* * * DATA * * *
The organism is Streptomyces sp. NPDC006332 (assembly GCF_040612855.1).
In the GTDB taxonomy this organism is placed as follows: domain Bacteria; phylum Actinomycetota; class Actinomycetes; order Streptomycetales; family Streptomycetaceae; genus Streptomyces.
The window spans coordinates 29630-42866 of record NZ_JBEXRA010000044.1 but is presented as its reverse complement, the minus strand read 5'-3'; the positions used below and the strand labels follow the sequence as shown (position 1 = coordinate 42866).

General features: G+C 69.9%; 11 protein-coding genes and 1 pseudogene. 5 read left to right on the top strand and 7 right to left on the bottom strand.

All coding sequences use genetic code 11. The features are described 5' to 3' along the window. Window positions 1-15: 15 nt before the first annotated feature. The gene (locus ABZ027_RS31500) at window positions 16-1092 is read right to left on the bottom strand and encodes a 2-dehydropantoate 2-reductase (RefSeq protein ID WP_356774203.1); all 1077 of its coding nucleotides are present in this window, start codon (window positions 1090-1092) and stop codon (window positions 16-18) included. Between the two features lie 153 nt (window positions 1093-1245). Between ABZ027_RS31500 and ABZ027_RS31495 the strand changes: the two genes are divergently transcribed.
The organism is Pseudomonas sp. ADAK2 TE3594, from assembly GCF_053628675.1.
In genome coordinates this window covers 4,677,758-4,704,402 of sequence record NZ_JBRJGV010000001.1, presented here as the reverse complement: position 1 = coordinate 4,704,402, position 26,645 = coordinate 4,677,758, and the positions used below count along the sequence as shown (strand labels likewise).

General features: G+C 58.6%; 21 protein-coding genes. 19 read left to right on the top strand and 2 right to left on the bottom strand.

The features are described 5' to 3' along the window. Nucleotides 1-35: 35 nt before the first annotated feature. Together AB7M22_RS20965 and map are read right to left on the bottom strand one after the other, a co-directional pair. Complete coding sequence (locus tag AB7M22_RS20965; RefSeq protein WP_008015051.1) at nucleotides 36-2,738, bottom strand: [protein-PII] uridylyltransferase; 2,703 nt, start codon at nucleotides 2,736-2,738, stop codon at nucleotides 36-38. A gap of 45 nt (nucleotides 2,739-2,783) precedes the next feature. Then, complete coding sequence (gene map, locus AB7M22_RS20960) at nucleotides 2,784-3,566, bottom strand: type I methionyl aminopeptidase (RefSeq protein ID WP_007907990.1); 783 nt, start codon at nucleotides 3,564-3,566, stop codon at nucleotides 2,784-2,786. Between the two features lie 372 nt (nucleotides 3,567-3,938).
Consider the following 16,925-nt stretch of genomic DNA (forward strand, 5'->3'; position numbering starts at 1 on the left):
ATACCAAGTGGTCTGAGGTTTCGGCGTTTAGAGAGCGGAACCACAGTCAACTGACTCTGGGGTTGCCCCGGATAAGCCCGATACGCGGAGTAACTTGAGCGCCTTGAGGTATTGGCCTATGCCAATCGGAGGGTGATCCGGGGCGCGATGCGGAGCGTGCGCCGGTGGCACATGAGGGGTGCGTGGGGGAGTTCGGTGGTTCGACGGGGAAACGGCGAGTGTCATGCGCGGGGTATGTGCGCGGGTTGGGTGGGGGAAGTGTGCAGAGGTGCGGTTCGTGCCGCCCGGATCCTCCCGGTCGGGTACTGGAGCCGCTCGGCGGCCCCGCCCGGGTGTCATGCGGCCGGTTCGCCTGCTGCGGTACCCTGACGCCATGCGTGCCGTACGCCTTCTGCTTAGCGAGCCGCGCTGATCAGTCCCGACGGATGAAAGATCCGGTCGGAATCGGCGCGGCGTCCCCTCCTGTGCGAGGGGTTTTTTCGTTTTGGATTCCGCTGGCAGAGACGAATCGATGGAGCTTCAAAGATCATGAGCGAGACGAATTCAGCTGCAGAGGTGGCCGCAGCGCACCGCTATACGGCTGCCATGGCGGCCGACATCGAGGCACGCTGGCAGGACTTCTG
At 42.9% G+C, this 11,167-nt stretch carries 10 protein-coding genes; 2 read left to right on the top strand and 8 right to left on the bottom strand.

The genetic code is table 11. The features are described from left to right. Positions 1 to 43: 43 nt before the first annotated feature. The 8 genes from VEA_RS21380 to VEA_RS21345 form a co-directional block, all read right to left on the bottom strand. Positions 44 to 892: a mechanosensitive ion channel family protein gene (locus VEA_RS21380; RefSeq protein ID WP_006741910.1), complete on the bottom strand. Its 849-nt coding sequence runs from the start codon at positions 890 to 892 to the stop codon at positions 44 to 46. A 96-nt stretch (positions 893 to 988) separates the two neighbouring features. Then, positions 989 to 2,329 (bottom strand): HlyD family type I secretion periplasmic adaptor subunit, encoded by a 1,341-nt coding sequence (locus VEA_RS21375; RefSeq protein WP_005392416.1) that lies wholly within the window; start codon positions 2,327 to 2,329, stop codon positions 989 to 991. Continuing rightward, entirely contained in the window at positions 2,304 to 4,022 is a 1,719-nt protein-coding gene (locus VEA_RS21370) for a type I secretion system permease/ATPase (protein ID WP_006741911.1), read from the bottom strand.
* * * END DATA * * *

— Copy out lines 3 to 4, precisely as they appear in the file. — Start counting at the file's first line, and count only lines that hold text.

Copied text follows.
The window spans coordinates 29630-42866 of record NZ_JBEXRA010000044.1 but is presented as its reverse complement, the minus strand read 5'-3'; the positions used below and the strand labels follow the sequence as shown (position 1 = coordinate 42866).

General features: G+C 69.9%; 11 protein-coding genes and 1 pseudogene. 5 read left to right on the top strand and 7 right to left on the bottom strand.